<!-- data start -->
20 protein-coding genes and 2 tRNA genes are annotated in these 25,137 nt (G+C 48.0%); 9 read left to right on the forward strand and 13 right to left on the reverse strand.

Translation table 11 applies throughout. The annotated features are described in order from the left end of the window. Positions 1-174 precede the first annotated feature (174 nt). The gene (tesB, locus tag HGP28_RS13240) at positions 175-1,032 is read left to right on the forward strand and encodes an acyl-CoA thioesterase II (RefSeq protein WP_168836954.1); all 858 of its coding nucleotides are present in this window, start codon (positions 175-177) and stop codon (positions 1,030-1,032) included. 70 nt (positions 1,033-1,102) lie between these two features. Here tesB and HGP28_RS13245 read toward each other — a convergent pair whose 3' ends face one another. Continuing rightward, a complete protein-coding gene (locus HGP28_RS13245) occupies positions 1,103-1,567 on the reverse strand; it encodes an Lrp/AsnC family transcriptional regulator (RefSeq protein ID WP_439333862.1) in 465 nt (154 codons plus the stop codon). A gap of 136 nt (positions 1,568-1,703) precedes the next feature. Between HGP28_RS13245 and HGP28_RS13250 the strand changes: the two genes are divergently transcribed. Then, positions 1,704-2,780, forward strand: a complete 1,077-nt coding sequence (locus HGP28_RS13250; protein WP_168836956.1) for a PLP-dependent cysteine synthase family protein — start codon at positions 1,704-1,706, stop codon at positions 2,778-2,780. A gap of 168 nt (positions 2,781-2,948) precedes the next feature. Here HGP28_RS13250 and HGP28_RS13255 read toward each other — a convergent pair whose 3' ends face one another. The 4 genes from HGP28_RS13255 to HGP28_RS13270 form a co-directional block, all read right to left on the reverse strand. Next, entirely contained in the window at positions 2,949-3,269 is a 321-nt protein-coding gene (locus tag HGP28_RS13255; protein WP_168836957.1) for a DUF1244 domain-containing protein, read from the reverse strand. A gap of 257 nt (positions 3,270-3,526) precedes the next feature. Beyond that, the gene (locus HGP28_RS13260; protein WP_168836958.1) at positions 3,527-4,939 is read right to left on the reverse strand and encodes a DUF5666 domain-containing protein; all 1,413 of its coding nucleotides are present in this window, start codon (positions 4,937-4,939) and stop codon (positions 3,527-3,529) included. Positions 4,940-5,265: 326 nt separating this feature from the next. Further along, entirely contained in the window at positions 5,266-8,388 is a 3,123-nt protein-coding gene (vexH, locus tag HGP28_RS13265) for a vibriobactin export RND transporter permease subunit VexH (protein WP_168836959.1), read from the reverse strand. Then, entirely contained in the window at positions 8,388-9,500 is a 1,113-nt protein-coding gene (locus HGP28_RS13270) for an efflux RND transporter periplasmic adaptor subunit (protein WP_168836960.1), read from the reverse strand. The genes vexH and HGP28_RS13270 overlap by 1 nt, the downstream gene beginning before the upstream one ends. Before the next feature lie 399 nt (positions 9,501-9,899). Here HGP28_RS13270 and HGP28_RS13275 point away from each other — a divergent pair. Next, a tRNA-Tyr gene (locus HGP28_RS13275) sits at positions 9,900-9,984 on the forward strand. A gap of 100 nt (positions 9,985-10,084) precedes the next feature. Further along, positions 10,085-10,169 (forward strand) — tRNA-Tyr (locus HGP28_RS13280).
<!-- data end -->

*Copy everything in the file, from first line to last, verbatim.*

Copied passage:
20 protein-coding genes and 2 tRNA genes are annotated in these 25,137 nt (G+C 48.0%); 9 read left to right on the forward strand and 13 right to left on the reverse strand.

Translation table 11 applies throughout. The annotated features are described in order from the left end of the window. Positions 1-174 precede the first annotated feature (174 nt). The gene (tesB, locus tag HGP28_RS13240) at positions 175-1,032 is read left to right on the forward strand and encodes an acyl-CoA thioesterase II (RefSeq protein WP_168836954.1); all 858 of its coding nucleotides are present in this window, start codon (positions 175-177) and stop codon (positions 1,030-1,032) included. 70 nt (positions 1,033-1,102) lie between these two features. Here tesB and HGP28_RS13245 read toward each other — a convergent pair whose 3' ends face one another. Continuing rightward, a complete protein-coding gene (locus HGP28_RS13245) occupies positions 1,103-1,567 on the reverse strand; it encodes an Lrp/AsnC family transcriptional regulator (RefSeq protein ID WP_439333862.1) in 465 nt (154 codons plus the stop codon). A gap of 136 nt (positions 1,568-1,703) precedes the next feature. Between HGP28_RS13245 and HGP28_RS13250 the strand changes: the two genes are divergently transcribed. Then, positions 1,704-2,780, forward strand: a complete 1,077-nt coding sequence (locus HGP28_RS13250; protein WP_168836956.1) for a PLP-dependent cysteine synthase family protein — start codon at positions 1,704-1,706, stop codon at positions 2,778-2,780. A gap of 168 nt (positions 2,781-2,948) precedes the next feature. Here HGP28_RS13250 and HGP28_RS13255 read toward each other — a convergent pair whose 3' ends face one another. The 4 genes from HGP28_RS13255 to HGP28_RS13270 form a co-directional block, all read right to left on the reverse strand. Next, entirely contained in the window at positions 2,949-3,269 is a 321-nt protein-coding gene (locus tag HGP28_RS13255; protein WP_168836957.1) for a DUF1244 domain-containing protein, read from the reverse strand. A gap of 257 nt (positions 3,270-3,526) precedes the next feature. Beyond that, the gene (locus HGP28_RS13260; protein WP_168836958.1) at positions 3,527-4,939 is read right to left on the reverse strand and encodes a DUF5666 domain-containing protein; all 1,413 of its coding nucleotides are present in this window, start codon (positions 4,937-4,939) and stop codon (positions 3,527-3,529) included. Positions 4,940-5,265: 326 nt separating this feature from the next. Further along, entirely contained in the window at positions 5,266-8,388 is a 3,123-nt protein-coding gene (vexH, locus tag HGP28_RS13265) for a vibriobactin export RND transporter permease subunit VexH (protein WP_168836959.1), read from the reverse strand. Then, entirely contained in the window at positions 8,388-9,500 is a 1,113-nt protein-coding gene (locus HGP28_RS13270) for an efflux RND transporter periplasmic adaptor subunit (protein WP_168836960.1), read from the reverse strand. The genes vexH and HGP28_RS13270 overlap by 1 nt, the downstream gene beginning before the upstream one ends. Before the next feature lie 399 nt (positions 9,501-9,899). Here HGP28_RS13270 and HGP28_RS13275 point away from each other — a divergent pair. Next, a tRNA-Tyr gene (locus HGP28_RS13275) sits at positions 9,900-9,984 on the forward strand. A gap of 100 nt (positions 9,985-10,084) precedes the next feature. Further along, positions 10,085-10,169 (forward strand) — tRNA-Tyr (locus HGP28_RS13280).